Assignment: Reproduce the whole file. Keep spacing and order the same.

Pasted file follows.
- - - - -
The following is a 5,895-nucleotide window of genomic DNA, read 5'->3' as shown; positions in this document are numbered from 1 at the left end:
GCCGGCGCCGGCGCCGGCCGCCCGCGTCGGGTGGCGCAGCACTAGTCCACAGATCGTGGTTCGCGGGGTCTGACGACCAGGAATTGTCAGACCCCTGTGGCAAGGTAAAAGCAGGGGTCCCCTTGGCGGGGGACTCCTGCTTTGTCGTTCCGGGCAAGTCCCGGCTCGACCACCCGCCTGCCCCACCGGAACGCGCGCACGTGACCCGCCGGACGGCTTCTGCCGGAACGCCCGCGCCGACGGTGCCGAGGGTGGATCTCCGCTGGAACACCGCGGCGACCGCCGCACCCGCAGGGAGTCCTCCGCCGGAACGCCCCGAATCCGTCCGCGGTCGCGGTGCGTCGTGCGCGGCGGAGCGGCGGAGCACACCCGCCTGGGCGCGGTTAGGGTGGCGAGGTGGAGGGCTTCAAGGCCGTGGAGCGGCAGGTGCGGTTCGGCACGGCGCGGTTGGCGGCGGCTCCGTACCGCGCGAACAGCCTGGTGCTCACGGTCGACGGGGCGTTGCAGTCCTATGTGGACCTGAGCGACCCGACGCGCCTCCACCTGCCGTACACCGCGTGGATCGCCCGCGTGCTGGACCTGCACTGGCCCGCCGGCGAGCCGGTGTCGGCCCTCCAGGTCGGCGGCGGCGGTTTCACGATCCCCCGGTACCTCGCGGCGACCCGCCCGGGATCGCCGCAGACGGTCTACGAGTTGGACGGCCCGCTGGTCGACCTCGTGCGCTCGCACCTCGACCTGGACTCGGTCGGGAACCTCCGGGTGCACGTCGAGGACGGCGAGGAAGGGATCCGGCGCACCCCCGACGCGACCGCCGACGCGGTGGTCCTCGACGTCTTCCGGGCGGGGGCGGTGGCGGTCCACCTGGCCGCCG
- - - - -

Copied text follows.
The following is a 5,895-nucleotide window of genomic DNA, read 5'->3' as shown; positions in this document are numbered from 1 at the left end:
GCCGGCGCCGGCGCCGGCCGCCCGCGTCGGGTGGCGCAGCACTAGTCCACAGATCGTGGTTCGCGGGGTCTGACGACCAGGAATTGTCAGACCCCTGTGGCAAGGTAAAAGCAGGGGTCCCCTTGGCGGGGGACTCCTGCTTTGTCGTTCCGGGCAAGTCCCGGCTCGACCACCCGCCTGCCCCACCGGAACGCGCGCACGTGACCCGCCGGACGGCTTCTGCCGGAACGCCCGCGCCGACGGTGCCGAGGGTGGATCTCCGCTGGAACACCGCGGCGACCGCCGCACCCGCAGGGAGTCCTCCGCCGGAACGCCCCGAATCCGTCCGCGGTCGCGGTGCGTCGTGCGCGGCGGAGCGGCGGAGCACACCCGCCTGGGCGCGGTTAGGGTGGCGAGGTGGAGGGCTTCAAGGCCGTGGAGCGGCAGGTGCGGTTCGGCACGGCGCGGTTGGCGGCGGCTCCGTACCGCGCGAACAGCCTGGTGCTCACGGTCGACGGGGCGTTGCAGTCCTATGTGGACCTGAGCGACCCGACGCGCCTCCACCTGCCGTACACCGCGTGGATCGCCCGCGTGCTGGACCTGCACTGGCCCGCCGGCGAGCCGGTGTCGGCCCTCCAGGTCGGCGGCGGCGGTTTCACGATCCCCCGGTACCTCGCGGCGACCCGCCCGGGATCGCCGCAGACGGTCTACGAGTTGGACGGCCCGCTGGTCGACCTCGTGCGCTCGCACCTCGACCTGGACTCGGTCGGGAACCTCCGGGTGCACGTCGAGGACGGCGAGGAAGGGATCCGGCGCACCCCCGACGCGACCGCCGACGCGGTGGTCCTCGACGTCTTCCGGGCGGGGGCGGTGGCGGTCCACCTGGCCGCCG